How the global vaccine hub – India is left scrambling for ways to ramp up vaccine capacities

India has so far administered over 90 million doses but is depended on supplies from only two companies. Representative image/Pixabay

Over the past few days, India, an important and globally recognized hub for vaccine manufacturing, has seen a confluence of developments that are raising new concerns around the need to not just inoculate more rapidly but also on ways to ensure vaccine-manufacturing capacities are adequate to meet the ever rising demand. Consider this: The viral caseload has been touching new highs with numbers well past the one lakh new COVID cases per day; the two COVID vaccine makers in India – the Pune-based Serum Institute of India and the Hyderabad-headquartered Bharat Biotech are already in the news for appeals for grants to augment their vaccine manufacturing capacities. India, which was showcasing its vaccine diplomacy and supplying vaccines to neighbouring countries, has stopped the exports of vaccines. To top it all, it has been more than a year since everyone knew that deliverance was possible only with vaccines, yet nothing was done to revive the Indian public sector units that at one point used to make vaccines. And now, Financial Express Online learns that the government has set up an inter-ministerial committee to look at ways in which the existing two manufacturers could get some of their existing non-COVID vaccine capacities repurposed for making COVID vaccines. In fact, the Drug Controller, we gather, has been working with the two companies to see how some of this could be made possible. One of the senior DCGI (Drug Controller General of India) officials in the know of the developments, tells Financial Express Online that if just the repurposing of the capacities could be worked out well then it is possible to increase the current vaccine supplies by another 50 per cent at the earliest.

Much will have to be seen on how this is done without impacting the supplies of other life saving and basic immunization vaccines that these companies also manufacture and therefore they will need to look at capacities for vaccines other than those for basic immunization.
But then the companies are seeking grants from the government to augment the vaccine-making capacities. On why they need to look to the government, the apparent argument is that the government is the sole buyer and has also imposed price control on the vaccine and now if the existing capacities are to repurposed for COVID vaccines then additional costs need to be incurred – be it to modify or change the existing fermenters or downstream processing or the filteration units. Also, in addition to these costs, business will have to foregone from supply of other products that were manufactured in the facilities being repurposed now for COVID vaccine.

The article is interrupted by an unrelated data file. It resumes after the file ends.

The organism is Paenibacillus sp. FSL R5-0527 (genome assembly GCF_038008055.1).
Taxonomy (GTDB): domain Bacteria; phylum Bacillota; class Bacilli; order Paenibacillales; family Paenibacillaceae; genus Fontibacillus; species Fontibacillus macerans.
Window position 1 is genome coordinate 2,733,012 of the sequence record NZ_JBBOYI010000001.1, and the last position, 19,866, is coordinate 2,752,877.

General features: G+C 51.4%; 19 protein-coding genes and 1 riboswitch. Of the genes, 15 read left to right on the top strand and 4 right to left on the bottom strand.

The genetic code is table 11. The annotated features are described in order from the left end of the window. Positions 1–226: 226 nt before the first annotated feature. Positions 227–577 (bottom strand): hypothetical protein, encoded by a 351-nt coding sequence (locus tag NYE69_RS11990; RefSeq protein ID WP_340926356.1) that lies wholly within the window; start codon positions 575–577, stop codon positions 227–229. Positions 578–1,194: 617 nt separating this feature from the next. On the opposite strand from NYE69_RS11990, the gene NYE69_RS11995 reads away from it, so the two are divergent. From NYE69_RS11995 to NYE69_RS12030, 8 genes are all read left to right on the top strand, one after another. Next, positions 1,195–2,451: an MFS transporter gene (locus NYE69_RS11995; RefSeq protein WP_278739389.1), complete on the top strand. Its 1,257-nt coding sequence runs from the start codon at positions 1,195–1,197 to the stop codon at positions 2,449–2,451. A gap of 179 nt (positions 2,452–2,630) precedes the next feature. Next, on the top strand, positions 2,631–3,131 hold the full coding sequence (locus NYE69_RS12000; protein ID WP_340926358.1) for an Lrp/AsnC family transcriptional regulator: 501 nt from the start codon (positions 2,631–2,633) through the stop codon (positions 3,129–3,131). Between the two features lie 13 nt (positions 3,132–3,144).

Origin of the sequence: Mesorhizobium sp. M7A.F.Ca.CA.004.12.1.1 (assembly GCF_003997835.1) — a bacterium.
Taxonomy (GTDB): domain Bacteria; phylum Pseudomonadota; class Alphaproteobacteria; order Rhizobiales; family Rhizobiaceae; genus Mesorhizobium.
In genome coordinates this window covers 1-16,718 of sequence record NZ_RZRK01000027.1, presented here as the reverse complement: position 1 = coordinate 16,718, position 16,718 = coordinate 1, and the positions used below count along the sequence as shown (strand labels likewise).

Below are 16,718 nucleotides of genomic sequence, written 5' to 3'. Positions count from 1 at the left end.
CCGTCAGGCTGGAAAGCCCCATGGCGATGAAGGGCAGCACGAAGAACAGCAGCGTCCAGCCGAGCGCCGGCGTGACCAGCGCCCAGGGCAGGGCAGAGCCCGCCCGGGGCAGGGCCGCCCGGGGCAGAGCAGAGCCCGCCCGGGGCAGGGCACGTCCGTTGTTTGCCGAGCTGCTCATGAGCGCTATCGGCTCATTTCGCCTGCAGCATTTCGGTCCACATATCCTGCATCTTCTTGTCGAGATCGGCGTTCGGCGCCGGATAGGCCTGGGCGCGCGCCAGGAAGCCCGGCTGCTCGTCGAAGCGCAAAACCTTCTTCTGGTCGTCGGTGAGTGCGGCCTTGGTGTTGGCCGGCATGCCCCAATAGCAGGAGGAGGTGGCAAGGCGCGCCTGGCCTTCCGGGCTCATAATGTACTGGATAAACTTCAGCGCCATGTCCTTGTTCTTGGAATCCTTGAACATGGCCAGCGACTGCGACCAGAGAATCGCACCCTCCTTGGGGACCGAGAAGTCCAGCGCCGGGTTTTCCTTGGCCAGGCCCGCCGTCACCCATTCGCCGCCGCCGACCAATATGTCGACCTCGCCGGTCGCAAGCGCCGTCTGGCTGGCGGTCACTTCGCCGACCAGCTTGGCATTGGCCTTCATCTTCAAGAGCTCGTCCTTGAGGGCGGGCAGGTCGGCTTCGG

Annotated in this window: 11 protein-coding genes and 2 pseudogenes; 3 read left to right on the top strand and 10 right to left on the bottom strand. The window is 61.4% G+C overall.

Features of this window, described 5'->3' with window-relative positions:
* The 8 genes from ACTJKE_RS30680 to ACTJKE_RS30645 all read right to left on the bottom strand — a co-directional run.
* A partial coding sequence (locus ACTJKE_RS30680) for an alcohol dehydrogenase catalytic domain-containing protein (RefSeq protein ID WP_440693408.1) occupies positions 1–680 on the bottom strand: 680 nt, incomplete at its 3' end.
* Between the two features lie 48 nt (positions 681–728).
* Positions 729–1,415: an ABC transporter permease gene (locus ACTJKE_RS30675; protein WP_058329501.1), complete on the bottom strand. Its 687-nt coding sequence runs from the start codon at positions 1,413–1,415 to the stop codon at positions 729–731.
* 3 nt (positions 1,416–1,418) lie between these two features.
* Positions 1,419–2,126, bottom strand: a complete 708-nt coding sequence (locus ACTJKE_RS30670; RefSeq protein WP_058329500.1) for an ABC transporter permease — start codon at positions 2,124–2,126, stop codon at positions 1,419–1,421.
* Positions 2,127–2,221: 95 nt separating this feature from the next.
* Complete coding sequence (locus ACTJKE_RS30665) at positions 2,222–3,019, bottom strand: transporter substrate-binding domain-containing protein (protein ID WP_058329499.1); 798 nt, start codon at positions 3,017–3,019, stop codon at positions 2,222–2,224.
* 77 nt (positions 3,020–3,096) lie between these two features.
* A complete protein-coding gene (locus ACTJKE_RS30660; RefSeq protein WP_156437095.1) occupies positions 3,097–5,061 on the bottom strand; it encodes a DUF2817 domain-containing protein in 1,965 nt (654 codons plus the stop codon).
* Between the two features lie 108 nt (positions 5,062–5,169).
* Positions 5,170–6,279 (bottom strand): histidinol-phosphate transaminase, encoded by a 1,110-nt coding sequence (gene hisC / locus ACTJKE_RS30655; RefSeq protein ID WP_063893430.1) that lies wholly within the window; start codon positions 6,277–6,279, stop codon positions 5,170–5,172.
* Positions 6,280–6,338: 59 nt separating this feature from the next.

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India has so far administered over 90 million doses but is depended on supplies from only two companies and with in that just one company Serum claims to have supplied around 100 million doses to the Indian government – around 90 directly and 10 million though the WHO and GAVI -led COVAX initiative. Serum has this far, manufactured about 210 million doses and supplied 64 million doses for exports with the balance – around 45 million in stock or under testing at the moment.

Augmenting the existing capacities may be the only hope at a time when there are just the two vaccine makers and at least five different vaccines also in the fray but still in the clinical trial stage which means a wait for another three to five months before these vaccines can reach the people.

Most experts have maintained that getting as many people inoculated as possible is the only defense available under the current circumstances and if 70 per cent of India is to be inoculated there is no denying that the demand for vaccines is very high.

Currently, the only other vaccine knocking on the doors of the Indian drug controller for approval is the Russian Sputnik vaccine. Already two meetings with the experts evaluating the vaccines have apparently been completed with both meetings seeking additional data around immunogenicity and once this is resolved, India should have a third vaccine to deploy as well.

Those who have tracked the Indian healthcare sector and the vaccine industry point out that the current situation has also put into sharp focus the point that India has in many ways missed the bus in building vaccine-making capability within the government set up. After having rendered all the public sector manufacturing of vaccines dysfunctional few years ago – around 2008, today the Indian government is left with no option but to look to the private sector to supply the vaccines. There was a time the Indian government had well established units making vaccines out of Kasauli, Mumbai, Coonoor and Chennai. This is all the important at a time when the government hospitals and the public sector has emerged as stellar example of rising up to meet the demands for a massive inoculation drive across the country.

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